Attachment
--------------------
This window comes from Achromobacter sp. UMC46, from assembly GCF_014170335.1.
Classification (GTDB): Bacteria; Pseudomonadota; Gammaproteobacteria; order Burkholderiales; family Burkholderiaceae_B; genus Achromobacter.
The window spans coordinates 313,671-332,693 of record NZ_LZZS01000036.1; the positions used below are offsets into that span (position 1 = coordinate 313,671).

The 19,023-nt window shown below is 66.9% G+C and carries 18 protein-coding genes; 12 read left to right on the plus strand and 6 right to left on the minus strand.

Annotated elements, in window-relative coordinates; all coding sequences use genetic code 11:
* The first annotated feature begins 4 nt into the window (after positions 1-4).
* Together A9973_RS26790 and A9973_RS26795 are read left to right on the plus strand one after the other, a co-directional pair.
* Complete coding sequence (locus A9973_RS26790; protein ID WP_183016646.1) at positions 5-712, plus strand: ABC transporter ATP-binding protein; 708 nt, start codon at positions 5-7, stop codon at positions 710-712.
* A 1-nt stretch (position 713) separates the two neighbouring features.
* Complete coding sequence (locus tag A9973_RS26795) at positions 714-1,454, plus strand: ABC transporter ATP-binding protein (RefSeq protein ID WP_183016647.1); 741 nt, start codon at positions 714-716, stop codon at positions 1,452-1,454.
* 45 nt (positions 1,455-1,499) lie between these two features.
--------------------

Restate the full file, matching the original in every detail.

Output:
This window comes from Achromobacter sp. UMC46, from assembly GCF_014170335.1.
Classification (GTDB): Bacteria; Pseudomonadota; Gammaproteobacteria; order Burkholderiales; family Burkholderiaceae_B; genus Achromobacter.
The window spans coordinates 313,671-332,693 of record NZ_LZZS01000036.1; the positions used below are offsets into that span (position 1 = coordinate 313,671).

The 19,023-nt window shown below is 66.9% G+C and carries 18 protein-coding genes; 12 read left to right on the plus strand and 6 right to left on the minus strand.

Annotated elements, in window-relative coordinates; all coding sequences use genetic code 11:
* The first annotated feature begins 4 nt into the window (after positions 1-4).
* Together A9973_RS26790 and A9973_RS26795 are read left to right on the plus strand one after the other, a co-directional pair.
* Complete coding sequence (locus A9973_RS26790; protein ID WP_183016646.1) at positions 5-712, plus strand: ABC transporter ATP-binding protein; 708 nt, start codon at positions 5-7, stop codon at positions 710-712.
* A 1-nt stretch (position 713) separates the two neighbouring features.
* Complete coding sequence (locus tag A9973_RS26795) at positions 714-1,454, plus strand: ABC transporter ATP-binding protein (RefSeq protein ID WP_183016647.1); 741 nt, start codon at positions 714-716, stop codon at positions 1,452-1,454.
* 45 nt (positions 1,455-1,499) lie between these two features.